Scientists discover Skull of Marine Monster in Peru

Paleontologists have unearthed the skull of a ferocious marine predator, an ancient ancestor of modern-day whales, which once lived in a prehistoric ocean that covered part of what is now Peru.

Rodolfo Salas, chief of paleontology at Peru’s National University of San Marcos, told reporters at a news conference that the roughly 36-million-year-old well-preserved skull was dug up intact last year from the bone-dry rocks of Peru’s southern Ocucaje desert, with rows of long, pointy teeth.

Scientists think the ancient mammal was a basilosaurus, part of the aquatic cetacean family, whose contemporary descendants include whales, dolphins and porpoises. Basilosaurus means King Lizard, although the animal was not a reptile, though its long body might have moved like a giant snake.

Scientists believe the first cetaceans evolved from mammals that lived on land some 55 million years ago, about 10 million years after an asteroid struck just off what is now Mexico’s Yucatan peninsula, wiping out most life on Earth, including the dinosaurs.

Salas explained that when the ancient basilosaurus died, its skull likely sunk to the bottom of the sea floor, where it was quickly buried and preserved.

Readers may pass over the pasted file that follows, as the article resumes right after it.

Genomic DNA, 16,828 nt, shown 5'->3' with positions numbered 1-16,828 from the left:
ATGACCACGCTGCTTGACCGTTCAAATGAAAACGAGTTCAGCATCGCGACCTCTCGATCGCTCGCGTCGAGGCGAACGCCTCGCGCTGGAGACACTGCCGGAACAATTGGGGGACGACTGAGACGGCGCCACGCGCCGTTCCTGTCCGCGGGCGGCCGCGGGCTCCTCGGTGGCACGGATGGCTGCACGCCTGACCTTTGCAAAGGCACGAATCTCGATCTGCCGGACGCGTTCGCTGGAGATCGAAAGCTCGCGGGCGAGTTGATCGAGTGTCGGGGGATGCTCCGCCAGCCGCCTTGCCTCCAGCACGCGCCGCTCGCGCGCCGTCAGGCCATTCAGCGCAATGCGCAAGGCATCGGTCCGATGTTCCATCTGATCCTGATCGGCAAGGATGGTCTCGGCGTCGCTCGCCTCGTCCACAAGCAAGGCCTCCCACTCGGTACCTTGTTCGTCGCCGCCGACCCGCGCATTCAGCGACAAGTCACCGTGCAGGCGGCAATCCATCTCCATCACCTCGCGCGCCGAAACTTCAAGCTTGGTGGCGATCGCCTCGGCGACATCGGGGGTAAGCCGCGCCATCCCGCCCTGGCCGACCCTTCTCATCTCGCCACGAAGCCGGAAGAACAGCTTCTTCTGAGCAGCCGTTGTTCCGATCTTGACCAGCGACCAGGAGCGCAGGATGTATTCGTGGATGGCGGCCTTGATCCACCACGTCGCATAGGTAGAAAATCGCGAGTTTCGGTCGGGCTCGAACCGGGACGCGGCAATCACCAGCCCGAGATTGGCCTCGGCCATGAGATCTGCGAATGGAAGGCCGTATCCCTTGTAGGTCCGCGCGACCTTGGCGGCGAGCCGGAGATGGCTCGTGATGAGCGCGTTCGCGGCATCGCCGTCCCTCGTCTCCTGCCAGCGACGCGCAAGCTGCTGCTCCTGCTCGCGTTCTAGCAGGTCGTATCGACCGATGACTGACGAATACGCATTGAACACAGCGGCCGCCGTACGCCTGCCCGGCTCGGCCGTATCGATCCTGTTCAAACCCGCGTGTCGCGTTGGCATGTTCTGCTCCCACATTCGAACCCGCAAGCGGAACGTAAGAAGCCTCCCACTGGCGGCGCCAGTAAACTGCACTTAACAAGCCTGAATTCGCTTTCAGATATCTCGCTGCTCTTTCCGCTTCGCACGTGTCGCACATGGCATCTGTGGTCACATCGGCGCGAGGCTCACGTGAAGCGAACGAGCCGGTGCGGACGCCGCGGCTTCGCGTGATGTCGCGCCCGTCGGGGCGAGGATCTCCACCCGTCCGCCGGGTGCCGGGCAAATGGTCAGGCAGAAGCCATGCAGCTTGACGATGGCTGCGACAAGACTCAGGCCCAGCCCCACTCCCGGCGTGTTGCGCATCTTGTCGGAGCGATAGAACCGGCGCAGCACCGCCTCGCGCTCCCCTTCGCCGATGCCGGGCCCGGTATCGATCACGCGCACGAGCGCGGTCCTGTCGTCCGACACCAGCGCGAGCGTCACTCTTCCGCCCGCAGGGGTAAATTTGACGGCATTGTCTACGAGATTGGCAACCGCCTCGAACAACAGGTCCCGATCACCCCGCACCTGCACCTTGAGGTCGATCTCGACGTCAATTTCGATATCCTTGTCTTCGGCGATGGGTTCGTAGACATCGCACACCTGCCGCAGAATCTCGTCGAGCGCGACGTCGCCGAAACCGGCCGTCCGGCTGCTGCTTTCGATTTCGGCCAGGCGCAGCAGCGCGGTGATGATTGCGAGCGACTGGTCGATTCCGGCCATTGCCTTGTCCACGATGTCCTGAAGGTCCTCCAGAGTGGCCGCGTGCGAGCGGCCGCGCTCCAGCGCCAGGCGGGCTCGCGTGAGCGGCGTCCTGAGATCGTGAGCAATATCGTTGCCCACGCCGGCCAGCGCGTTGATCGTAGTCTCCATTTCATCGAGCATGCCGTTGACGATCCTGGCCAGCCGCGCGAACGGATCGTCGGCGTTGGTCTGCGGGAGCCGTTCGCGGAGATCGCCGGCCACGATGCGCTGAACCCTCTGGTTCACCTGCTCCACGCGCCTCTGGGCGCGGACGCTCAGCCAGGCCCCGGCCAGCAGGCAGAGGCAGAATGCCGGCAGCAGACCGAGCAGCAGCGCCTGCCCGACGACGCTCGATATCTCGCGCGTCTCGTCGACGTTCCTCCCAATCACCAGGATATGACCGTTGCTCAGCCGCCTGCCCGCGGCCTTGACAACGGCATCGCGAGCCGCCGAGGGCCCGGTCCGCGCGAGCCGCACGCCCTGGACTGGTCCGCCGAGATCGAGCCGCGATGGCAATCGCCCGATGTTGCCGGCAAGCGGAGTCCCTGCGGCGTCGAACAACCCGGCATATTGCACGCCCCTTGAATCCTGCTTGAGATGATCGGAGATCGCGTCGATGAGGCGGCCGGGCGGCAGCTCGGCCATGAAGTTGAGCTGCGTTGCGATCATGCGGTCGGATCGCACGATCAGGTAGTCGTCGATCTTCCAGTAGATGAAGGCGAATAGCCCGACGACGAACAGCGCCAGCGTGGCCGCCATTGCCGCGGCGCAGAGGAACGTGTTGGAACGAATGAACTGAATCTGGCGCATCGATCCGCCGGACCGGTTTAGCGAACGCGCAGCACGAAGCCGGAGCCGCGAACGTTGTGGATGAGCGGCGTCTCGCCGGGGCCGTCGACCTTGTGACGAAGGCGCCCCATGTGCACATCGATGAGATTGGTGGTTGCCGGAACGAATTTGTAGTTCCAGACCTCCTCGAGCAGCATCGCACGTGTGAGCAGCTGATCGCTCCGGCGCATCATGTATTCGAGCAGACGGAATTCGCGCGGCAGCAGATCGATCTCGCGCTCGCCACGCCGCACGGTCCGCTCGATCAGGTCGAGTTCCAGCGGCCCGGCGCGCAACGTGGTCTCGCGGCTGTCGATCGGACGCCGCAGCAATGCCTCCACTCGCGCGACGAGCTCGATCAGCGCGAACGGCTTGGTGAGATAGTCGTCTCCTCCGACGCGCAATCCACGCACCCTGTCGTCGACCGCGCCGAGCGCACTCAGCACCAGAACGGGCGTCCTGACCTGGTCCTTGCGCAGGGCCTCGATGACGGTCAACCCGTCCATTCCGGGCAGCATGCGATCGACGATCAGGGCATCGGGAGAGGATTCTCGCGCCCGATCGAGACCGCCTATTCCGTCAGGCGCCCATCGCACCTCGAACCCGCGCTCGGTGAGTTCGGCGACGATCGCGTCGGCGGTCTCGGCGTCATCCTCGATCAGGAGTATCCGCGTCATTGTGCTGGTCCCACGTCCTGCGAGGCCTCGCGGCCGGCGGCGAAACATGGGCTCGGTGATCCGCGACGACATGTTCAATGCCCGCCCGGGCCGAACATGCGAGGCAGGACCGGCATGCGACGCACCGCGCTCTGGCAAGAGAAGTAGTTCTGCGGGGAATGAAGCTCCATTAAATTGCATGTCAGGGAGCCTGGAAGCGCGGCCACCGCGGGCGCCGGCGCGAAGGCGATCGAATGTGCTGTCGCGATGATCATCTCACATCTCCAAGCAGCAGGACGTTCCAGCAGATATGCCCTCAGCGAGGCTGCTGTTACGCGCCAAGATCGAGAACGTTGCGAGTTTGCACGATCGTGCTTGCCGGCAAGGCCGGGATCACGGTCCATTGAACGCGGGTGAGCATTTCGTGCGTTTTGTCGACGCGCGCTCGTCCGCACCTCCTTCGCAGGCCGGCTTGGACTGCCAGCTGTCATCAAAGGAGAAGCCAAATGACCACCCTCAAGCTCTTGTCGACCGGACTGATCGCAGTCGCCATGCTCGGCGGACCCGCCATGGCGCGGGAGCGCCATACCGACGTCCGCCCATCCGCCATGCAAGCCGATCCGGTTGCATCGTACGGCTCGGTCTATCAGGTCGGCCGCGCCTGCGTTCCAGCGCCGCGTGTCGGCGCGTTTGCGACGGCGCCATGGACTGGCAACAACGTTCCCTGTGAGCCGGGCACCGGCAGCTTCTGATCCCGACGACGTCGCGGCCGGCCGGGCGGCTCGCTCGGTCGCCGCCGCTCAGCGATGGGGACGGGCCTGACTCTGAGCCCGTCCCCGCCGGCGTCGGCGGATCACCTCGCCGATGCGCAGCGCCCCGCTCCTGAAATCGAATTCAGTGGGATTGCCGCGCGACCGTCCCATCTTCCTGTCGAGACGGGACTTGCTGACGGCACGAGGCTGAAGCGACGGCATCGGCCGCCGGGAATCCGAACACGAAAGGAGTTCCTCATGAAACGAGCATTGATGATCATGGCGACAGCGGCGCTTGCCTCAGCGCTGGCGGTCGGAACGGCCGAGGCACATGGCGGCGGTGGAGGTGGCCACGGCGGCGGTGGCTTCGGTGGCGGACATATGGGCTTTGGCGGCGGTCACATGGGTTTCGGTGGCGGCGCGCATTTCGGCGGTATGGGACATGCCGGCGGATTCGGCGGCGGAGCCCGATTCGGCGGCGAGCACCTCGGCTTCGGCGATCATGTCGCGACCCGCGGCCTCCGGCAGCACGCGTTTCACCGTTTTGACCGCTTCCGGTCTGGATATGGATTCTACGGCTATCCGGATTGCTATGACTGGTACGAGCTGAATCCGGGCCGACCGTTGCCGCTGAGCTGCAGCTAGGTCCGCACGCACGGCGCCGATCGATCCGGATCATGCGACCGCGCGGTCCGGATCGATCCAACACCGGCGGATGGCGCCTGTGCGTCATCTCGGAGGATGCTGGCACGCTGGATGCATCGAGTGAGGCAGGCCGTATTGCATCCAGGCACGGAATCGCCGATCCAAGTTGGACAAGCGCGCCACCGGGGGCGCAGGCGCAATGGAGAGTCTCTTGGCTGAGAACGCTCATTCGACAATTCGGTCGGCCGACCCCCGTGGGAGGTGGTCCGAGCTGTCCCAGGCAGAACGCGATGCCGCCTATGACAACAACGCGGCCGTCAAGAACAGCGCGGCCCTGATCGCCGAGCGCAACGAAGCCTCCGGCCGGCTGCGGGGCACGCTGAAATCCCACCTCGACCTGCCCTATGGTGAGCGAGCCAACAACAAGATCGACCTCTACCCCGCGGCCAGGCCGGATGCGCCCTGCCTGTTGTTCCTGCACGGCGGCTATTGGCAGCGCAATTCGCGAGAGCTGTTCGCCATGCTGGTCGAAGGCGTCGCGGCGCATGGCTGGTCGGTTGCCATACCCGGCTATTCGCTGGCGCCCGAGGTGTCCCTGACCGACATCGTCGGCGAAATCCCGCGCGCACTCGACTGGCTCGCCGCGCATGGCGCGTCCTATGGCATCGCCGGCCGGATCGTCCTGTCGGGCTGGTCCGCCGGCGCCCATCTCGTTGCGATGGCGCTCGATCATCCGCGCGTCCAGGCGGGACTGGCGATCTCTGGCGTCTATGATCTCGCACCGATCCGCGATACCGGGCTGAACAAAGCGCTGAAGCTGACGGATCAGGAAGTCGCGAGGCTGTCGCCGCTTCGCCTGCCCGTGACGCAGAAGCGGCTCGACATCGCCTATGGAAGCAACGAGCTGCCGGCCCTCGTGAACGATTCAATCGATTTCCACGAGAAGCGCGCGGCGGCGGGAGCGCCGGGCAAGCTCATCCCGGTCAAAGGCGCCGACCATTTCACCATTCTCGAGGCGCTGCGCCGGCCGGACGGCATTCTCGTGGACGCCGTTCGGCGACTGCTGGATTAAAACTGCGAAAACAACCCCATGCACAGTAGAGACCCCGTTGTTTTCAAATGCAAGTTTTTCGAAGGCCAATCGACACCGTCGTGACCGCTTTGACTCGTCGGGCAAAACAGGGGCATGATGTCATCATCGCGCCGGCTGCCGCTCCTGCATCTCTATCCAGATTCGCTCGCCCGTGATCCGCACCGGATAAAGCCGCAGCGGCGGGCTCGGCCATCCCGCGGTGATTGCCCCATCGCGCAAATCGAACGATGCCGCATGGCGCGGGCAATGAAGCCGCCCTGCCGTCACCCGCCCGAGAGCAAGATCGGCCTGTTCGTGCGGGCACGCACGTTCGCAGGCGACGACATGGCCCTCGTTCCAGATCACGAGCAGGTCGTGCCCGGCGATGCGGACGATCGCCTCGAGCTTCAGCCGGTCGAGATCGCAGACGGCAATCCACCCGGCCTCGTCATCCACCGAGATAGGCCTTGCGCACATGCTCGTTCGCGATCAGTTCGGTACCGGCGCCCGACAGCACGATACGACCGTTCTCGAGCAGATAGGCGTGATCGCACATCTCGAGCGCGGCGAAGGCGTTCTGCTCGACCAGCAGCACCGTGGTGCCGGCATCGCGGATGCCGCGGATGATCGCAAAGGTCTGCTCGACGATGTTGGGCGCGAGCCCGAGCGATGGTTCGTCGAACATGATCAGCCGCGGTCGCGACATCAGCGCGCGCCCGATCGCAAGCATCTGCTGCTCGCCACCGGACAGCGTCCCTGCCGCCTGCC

Reuters / Crickey Conservation Society since 2006.

4 Comments on “Scientists discover Skull of Marine Monster in Peru

  1. Our history has been tempted with so the people stay dumb and can be robbed of their hard worked money, however the History Channel has this program called Ancient Aliens, this will open the mind for a little bit, but at least creates the foundation of starting to uncover our goals in real life on planet Earth.

    Like

Leave a Reply to Mundo Bizarro Cancel reply

Fill in your details below or click an icon to log in:

WordPress.com Logo

You are commenting using your WordPress.com account. Log Out /  Change )

Twitter picture

You are commenting using your Twitter account. Log Out /  Change )

Facebook photo

You are commenting using your Facebook account. Log Out /  Change )

Connecting to %s

This site uses Akismet to reduce spam. Learn how your comment data is processed.